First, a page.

Coach of the Year Nomination

Do you know a coach who:

  • Makes fun the priority of the game – not a personal desire to win?
  • Treats each player as an individual and helps them to be the best they can be?
  • Makes an effort to improve their own coaching skills and learn how to be a better coach?
  • Is a role model of fair play and sportsmanship for their players to follow?

If so, your coach deserves to be nominated for the prestigious “2018 District 7 Recreation Coach of the Year Award!”

Click here & Fill-out YOUR Nomination Form before January 15, 2019


Creative coaches are able to create specific rules/adjustments for practice games to correct weaknesses observed in the game.  Are you creative?

Click here and find out.

Your proper use and understanding of Small Sided Games and Scrimmages both Cooperative & Competitive will help you become more creative –Guaranteed!

Tyler Vaughn and Koach Karl’s discussion continues by going into even greater detail of Steps -6 & 7 of the ‘9-Step Practice’.  This unique approach developed over decades, with its primary focus on Small Sided Games, has proven to improve players much quicker than traditional methods.



COACH – Be somebody who makes every player feel like they are special because they truly are…!

For me to be part of the growth of young soccer players is a privilege and a big responsibility that I never took lightly.

In my eyes, I feel a strong obligation to do well by the young players that give me a remarkable opportunity to share my knowledge of soccer and life with them.

Unfortunately there are coaches/people out there that it seems as if they feel soccer players belong to them. Well, it is not true. We coaches are here for the players and the players are not here for us. We must always do everything possible and then some to empower, inspired and guide those young soccer players towards excellence as players and people.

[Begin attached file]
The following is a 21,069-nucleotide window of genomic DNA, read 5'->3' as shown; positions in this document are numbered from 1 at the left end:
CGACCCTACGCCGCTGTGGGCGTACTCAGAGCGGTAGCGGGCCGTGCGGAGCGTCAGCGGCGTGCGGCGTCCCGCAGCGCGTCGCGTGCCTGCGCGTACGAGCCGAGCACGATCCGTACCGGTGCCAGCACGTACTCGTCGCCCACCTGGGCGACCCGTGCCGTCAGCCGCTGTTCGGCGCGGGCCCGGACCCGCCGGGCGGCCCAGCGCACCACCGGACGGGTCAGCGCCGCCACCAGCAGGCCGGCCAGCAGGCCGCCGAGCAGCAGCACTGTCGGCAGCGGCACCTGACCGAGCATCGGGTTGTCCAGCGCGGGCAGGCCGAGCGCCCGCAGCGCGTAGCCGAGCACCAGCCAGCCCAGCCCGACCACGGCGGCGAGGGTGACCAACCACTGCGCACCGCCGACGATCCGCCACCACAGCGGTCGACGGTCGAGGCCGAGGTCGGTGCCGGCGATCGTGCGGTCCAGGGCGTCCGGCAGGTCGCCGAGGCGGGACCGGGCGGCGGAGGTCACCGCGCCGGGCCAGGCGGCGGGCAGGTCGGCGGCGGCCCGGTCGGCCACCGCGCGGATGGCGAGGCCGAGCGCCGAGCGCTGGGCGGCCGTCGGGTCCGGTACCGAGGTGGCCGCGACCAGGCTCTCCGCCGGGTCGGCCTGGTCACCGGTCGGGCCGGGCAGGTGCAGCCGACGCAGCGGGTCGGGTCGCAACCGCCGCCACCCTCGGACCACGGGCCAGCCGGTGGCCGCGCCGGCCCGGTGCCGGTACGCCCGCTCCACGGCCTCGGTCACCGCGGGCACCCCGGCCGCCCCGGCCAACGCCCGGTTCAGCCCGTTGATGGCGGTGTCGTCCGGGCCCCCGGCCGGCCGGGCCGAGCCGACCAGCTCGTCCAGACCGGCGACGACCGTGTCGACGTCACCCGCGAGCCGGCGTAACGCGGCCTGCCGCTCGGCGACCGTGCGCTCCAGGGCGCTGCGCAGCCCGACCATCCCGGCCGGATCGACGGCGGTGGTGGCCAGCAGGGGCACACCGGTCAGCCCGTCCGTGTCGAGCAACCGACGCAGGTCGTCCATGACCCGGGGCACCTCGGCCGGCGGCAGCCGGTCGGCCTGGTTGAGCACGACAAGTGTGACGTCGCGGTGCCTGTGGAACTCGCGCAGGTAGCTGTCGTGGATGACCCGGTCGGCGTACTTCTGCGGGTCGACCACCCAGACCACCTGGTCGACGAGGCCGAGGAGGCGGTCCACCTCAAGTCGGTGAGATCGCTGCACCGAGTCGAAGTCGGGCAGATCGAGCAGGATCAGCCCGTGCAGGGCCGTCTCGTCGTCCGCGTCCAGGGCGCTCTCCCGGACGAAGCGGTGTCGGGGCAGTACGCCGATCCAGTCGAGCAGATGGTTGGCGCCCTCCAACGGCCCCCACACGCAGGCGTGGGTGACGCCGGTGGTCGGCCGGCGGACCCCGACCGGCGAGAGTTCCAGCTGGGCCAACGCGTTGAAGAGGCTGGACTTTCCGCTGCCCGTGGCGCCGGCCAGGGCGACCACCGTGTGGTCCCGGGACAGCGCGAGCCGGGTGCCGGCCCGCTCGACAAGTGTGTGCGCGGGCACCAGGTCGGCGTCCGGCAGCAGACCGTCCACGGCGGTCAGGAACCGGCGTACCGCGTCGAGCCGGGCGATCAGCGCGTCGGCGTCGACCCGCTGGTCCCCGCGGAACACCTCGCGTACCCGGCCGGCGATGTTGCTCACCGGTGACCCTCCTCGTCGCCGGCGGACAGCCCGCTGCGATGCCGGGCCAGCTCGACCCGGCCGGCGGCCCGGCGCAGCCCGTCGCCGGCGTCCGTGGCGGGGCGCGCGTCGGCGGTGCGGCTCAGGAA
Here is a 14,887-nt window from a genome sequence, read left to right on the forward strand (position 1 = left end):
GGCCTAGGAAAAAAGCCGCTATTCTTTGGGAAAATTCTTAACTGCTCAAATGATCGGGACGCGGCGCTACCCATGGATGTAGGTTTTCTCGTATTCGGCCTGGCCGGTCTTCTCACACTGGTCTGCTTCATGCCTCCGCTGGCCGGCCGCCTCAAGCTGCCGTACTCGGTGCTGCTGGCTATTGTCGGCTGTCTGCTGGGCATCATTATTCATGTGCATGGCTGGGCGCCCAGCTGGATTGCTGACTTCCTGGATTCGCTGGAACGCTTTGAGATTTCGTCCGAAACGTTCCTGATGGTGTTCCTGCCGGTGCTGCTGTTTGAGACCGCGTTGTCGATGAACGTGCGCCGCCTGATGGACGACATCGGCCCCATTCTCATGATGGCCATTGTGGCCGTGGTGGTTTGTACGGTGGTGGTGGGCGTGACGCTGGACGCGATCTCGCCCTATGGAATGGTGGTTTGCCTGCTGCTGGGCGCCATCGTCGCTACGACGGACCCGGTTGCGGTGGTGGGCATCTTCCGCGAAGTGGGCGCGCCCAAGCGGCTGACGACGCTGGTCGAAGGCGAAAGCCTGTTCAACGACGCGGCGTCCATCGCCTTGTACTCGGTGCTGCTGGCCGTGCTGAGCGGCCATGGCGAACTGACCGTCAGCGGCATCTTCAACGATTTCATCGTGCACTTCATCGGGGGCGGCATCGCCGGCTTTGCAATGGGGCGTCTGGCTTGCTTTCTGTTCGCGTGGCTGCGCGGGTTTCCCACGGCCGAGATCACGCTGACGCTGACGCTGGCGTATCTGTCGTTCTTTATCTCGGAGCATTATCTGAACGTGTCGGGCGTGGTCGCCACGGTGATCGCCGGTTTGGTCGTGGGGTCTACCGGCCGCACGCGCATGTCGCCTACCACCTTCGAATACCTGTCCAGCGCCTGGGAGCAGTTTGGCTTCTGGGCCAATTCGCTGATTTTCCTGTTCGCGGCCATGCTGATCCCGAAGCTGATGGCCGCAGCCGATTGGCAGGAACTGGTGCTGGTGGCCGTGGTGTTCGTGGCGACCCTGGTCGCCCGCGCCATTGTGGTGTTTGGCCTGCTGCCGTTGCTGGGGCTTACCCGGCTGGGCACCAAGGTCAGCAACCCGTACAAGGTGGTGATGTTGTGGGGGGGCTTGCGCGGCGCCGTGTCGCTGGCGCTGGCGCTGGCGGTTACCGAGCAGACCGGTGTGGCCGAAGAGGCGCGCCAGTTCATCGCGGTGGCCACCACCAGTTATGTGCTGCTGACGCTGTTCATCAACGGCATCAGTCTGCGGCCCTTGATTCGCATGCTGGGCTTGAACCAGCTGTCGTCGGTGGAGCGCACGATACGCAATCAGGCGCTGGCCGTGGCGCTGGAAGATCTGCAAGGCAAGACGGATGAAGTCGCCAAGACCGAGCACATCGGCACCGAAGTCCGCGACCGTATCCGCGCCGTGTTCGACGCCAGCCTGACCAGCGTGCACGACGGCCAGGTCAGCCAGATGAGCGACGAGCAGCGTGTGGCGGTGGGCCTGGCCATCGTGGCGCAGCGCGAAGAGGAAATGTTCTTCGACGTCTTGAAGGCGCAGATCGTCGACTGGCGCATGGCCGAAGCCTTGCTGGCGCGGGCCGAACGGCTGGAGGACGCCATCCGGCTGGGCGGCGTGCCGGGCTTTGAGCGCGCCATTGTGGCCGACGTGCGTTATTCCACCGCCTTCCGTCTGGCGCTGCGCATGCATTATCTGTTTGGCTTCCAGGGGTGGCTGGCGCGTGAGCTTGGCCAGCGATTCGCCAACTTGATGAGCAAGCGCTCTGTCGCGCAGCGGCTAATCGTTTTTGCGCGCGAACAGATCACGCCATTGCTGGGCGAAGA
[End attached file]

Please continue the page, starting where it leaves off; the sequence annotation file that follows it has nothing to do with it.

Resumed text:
Those so called coaches that restrict the opportunity and possibly soccer development of “their” players by not allowing them to be exposed to other soccer opportunities are, in my eyes, committing a violation of the pledge of enlightenment every coach must abide to. Players’ progress and wellbeing come first, we coaches come last, period.

My friend and former State Director of Coaching in California Karl Dewazien always said:  “The Outcome of children is infinitely more important than the outcome of any game children will ever play!”

Fernando Rodriguez Sanchez

Perhaps those coaches that still do not get it yet should read 17th-century philosophers such as Descartes, Locke, and Newton and hopefully that will help them see clearly what our job as coaches of young people is.

All the best.

Fernando Rodriguez Sanchez,

Coach for Sporting Valley, Overland Park, Kansas

Field Players

It’s the off-season for many, the holidays are here, and many will have a break over the winter! Maybe it’s cold outside, maybe it’s raining or snowing, no matter there are plenty of opportunities to keep improving your skills indoors or outdoors!

So on that, note we begin a series of skill tutorials. This month’s starting video begins with a familiar topic and is quite simple: juggling. How and why! Let’s look at this skill through the eyes of a freestyler and how we use the basics to setup the more complex.